Screw austerity: The E.U.'s science spending, which is running at about US$79 billion for the current 2007-2013 period, is getting a boost to $114 billion for 2014-2020. The E.U.'s proposal recognizes that only by spending money on innovation and future tech can income growth be assured. Apart from this 45%+ boost in science cash, the rest of the E.U.'s roughly trillion-dollar budget remains flat.
The proposal still awaits approval by the E.U.'s parliament and member states, but just getting this far is a milestone. The next phase is to forge spending into the next generation of the E.U.'s Framework Programme, which is its main research spending entity, to produce a plan called Horizon 2020. The spending shift has been championed by E.U. research commissioner Márie Geoghan-Quinn, and means that the share of the E.U. budget portioned out for scientific research will eventually double from its 4.5% figure in 2007 to 9% in 2020.
How will Europe pay for it? This is actually the biggest trick being pulled off: More than €4.5 billion would be transferred from the E.U.'s farm subsidies program, the Common Agricultural Policy. This is the enormous pile of cash paid by E.U. authorities to farmers each year to keep them in business, to keep food products rolling off the production line, and to keep fields fallow--as well as to diversify their businesses. Depending on where your political feelings lie, the CAP is either a majestic insurance policy that ties nations together and ensures E.U. autonomy in food produce, or a monstrous and embarrassing carbuncle that sees billions of euros wasted on an industry that should evolve. Whichever way you look at it, the CAP eats up so much of the E.U.'s funds that even this smallish redistribution of cash is a revelation.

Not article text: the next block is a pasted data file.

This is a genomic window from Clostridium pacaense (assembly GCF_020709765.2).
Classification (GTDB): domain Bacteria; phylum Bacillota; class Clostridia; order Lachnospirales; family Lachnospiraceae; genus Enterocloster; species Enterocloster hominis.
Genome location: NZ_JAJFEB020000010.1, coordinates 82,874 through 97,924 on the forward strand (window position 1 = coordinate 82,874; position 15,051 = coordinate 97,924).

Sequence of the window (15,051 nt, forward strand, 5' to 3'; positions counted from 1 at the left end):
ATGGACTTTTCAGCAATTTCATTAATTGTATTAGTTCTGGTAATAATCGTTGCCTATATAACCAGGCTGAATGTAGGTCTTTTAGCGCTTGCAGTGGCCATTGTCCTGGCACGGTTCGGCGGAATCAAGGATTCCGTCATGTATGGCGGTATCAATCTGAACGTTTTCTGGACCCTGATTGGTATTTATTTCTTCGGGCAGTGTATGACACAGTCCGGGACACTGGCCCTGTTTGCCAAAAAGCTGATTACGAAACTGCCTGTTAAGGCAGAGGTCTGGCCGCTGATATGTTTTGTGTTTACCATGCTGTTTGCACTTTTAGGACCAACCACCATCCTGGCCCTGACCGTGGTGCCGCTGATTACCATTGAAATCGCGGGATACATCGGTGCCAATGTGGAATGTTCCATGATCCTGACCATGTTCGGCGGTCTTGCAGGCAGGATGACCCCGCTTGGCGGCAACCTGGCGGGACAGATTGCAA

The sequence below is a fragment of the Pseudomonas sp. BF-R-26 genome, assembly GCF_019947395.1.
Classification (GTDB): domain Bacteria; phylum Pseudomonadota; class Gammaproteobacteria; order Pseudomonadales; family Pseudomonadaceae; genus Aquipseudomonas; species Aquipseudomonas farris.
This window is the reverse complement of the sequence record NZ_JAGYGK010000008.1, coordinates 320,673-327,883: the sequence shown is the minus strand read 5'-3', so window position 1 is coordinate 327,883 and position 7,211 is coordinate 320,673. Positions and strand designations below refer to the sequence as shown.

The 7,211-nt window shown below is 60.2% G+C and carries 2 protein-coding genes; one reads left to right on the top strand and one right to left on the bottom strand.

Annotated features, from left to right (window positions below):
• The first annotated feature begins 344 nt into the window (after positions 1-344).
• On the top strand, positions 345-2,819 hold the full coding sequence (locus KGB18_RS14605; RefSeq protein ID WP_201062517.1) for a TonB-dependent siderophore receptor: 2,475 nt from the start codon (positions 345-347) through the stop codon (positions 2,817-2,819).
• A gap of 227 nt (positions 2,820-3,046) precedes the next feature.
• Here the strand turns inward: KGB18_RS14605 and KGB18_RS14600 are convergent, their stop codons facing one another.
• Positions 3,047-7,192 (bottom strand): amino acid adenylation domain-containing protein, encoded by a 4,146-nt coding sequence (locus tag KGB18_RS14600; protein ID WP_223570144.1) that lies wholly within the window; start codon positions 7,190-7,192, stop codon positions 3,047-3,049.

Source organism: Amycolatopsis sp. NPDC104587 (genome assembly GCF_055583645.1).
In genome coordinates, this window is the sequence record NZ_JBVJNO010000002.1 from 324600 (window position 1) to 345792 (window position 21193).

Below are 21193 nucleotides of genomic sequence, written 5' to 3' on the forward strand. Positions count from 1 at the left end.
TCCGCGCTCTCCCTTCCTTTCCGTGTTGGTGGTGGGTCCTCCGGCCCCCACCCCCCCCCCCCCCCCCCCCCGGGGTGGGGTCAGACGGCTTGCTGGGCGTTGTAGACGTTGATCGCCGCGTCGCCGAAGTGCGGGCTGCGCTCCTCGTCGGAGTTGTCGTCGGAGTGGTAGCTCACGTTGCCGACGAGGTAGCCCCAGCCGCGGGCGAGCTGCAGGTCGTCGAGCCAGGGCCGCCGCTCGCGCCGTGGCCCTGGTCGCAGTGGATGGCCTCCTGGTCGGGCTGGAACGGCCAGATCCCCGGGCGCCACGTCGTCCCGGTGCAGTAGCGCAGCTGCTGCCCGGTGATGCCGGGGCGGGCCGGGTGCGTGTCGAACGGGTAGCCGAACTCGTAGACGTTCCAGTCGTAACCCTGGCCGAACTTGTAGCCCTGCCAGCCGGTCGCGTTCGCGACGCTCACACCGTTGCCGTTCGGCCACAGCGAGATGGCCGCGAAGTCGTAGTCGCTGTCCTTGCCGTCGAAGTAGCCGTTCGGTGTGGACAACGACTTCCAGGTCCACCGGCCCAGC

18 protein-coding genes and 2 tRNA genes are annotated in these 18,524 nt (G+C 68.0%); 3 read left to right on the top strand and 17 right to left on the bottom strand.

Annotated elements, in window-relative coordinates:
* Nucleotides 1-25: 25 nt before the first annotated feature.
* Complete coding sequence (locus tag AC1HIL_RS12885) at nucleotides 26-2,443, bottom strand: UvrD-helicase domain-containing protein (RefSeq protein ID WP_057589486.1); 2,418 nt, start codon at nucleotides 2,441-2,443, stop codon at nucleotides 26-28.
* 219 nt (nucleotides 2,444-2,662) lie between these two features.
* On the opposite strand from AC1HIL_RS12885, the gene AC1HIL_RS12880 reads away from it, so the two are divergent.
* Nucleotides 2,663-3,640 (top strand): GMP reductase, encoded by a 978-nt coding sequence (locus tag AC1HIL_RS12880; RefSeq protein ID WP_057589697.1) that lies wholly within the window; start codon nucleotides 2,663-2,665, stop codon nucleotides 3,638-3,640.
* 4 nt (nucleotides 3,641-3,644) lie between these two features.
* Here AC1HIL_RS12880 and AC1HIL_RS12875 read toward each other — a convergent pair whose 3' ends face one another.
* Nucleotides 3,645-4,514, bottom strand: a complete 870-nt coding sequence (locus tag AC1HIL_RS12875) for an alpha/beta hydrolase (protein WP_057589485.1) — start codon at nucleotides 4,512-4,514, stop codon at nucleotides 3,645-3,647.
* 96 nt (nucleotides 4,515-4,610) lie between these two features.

The new science money will be spent on all sorts of initiatives, big and small. One of the first areas gives research priorities for projects on "healthy aging." One previous beneficiary that won't see additional cash, however, is the impressive ITER European fusion reaction experiments--destined to perhaps replace traditional nuclear power as an infinitely more sustainable and non-polluting alternative--which will now have to earn extra cash from member states individually.
Given that a report this week has suggested that European technology startups still see the best location to begin business as Silicon Valley, rather than locally, this news couldn't have had better timing. And though Obama has been criticized for not necessarily delivering on his science-centric promises, perhaps the E.U. can achieve more reliable results.